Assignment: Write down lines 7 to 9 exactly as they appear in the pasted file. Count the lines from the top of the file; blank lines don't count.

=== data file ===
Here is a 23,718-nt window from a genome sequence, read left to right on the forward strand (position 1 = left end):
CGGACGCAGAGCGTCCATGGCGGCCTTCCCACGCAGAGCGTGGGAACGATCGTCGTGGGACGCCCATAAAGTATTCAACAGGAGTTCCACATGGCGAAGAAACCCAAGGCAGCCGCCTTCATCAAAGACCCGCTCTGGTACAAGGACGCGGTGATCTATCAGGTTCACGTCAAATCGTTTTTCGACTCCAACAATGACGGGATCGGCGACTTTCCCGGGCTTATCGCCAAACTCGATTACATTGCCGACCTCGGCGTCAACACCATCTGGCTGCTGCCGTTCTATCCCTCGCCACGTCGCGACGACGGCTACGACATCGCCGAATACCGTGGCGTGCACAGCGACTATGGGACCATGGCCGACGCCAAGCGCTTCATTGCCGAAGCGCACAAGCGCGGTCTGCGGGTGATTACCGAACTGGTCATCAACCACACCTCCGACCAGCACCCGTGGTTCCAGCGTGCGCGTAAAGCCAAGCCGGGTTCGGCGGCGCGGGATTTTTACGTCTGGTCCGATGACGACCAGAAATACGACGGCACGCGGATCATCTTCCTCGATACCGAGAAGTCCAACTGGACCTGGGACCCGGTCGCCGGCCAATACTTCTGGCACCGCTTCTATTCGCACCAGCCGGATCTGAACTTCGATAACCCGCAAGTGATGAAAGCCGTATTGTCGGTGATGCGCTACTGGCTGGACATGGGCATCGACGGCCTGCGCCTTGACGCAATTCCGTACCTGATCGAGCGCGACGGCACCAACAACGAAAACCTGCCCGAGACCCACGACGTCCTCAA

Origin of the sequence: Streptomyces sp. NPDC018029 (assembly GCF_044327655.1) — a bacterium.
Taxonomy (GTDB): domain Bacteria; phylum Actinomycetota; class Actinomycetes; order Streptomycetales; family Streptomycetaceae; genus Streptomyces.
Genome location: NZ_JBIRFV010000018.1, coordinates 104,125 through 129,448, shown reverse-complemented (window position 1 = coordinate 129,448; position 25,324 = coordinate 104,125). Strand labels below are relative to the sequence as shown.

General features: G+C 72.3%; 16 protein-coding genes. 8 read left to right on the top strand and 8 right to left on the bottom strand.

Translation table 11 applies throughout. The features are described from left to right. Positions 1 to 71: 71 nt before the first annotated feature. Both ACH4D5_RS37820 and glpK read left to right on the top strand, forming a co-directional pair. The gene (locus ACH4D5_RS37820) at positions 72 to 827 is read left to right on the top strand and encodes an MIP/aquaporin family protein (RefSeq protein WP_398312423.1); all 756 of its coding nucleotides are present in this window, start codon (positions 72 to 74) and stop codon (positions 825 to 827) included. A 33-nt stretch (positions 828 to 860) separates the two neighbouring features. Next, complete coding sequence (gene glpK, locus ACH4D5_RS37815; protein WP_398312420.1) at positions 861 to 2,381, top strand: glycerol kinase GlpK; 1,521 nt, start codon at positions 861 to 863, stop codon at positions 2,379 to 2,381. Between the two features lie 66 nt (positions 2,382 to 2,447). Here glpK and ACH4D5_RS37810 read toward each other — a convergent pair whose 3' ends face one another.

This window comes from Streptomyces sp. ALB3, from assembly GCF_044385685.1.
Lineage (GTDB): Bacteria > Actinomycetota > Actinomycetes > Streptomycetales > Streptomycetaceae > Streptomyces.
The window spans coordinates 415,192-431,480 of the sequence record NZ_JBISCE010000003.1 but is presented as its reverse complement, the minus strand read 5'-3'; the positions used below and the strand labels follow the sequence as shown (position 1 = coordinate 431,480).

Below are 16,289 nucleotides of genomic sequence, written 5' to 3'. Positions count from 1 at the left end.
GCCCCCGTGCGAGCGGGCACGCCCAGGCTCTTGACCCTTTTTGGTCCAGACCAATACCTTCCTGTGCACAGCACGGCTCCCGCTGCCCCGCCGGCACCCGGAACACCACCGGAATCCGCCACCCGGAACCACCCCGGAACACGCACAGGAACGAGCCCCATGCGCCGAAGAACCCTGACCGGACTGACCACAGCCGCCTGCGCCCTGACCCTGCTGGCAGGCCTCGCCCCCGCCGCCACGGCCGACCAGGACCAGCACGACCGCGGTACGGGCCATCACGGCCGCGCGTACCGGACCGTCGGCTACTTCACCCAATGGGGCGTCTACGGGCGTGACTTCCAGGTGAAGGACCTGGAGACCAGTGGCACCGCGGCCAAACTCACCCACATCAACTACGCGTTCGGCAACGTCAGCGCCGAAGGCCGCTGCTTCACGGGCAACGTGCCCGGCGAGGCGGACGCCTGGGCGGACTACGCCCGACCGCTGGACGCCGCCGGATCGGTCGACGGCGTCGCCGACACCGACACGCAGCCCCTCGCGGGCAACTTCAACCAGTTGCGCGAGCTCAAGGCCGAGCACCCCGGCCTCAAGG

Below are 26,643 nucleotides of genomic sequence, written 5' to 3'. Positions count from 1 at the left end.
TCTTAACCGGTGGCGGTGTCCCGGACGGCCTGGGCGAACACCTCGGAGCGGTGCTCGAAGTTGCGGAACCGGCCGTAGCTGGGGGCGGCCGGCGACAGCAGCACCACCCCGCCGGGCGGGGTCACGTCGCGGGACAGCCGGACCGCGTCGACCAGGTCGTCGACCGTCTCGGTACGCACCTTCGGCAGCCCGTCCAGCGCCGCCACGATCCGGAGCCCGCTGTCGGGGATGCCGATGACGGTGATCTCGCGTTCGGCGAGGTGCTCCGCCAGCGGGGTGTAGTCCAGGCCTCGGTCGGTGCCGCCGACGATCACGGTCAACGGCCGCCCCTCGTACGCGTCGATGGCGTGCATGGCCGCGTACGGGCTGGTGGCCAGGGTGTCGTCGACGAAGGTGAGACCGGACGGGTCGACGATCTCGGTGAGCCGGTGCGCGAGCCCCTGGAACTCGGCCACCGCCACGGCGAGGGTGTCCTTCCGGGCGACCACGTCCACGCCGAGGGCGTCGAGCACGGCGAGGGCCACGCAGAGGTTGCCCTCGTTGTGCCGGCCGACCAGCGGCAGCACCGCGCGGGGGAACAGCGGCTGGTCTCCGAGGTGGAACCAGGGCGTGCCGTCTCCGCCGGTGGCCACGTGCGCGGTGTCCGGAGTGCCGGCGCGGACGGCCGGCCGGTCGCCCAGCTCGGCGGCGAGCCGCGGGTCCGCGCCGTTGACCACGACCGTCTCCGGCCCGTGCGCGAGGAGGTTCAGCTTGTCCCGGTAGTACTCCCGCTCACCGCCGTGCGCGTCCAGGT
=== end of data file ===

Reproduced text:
Translation table 11 applies throughout. The features are described from left to right. Positions 1 to 71: 71 nt before the first annotated feature. Both ACH4D5_RS37820 and glpK read left to right on the top strand, forming a co-directional pair. The gene (locus ACH4D5_RS37820) at positions 72 to 827 is read left to right on the top strand and encodes an MIP/aquaporin family protein (RefSeq protein WP_398312423.1); all 756 of its coding nucleotides are present in this window, start codon (positions 72 to 74) and stop codon (positions 825 to 827) included. A 33-nt stretch (positions 828 to 860) separates the two neighbouring features. Next, complete coding sequence (gene glpK, locus ACH4D5_RS37815; protein WP_398312420.1) at positions 861 to 2,381, top strand: glycerol kinase GlpK; 1,521 nt, start codon at positions 861 to 863, stop codon at positions 2,379 to 2,381. Between the two features lie 66 nt (positions 2,382 to 2,447). Here glpK and ACH4D5_RS37810 read toward each other — a convergent pair whose 3' ends face one another.

This window comes from Streptomyces sp. ALB3, from assembly GCF_044385685.1.
Lineage (GTDB): Bacteria > Actinomycetota > Actinomycetes > Streptomycetales > Streptomycetaceae > Streptomyces.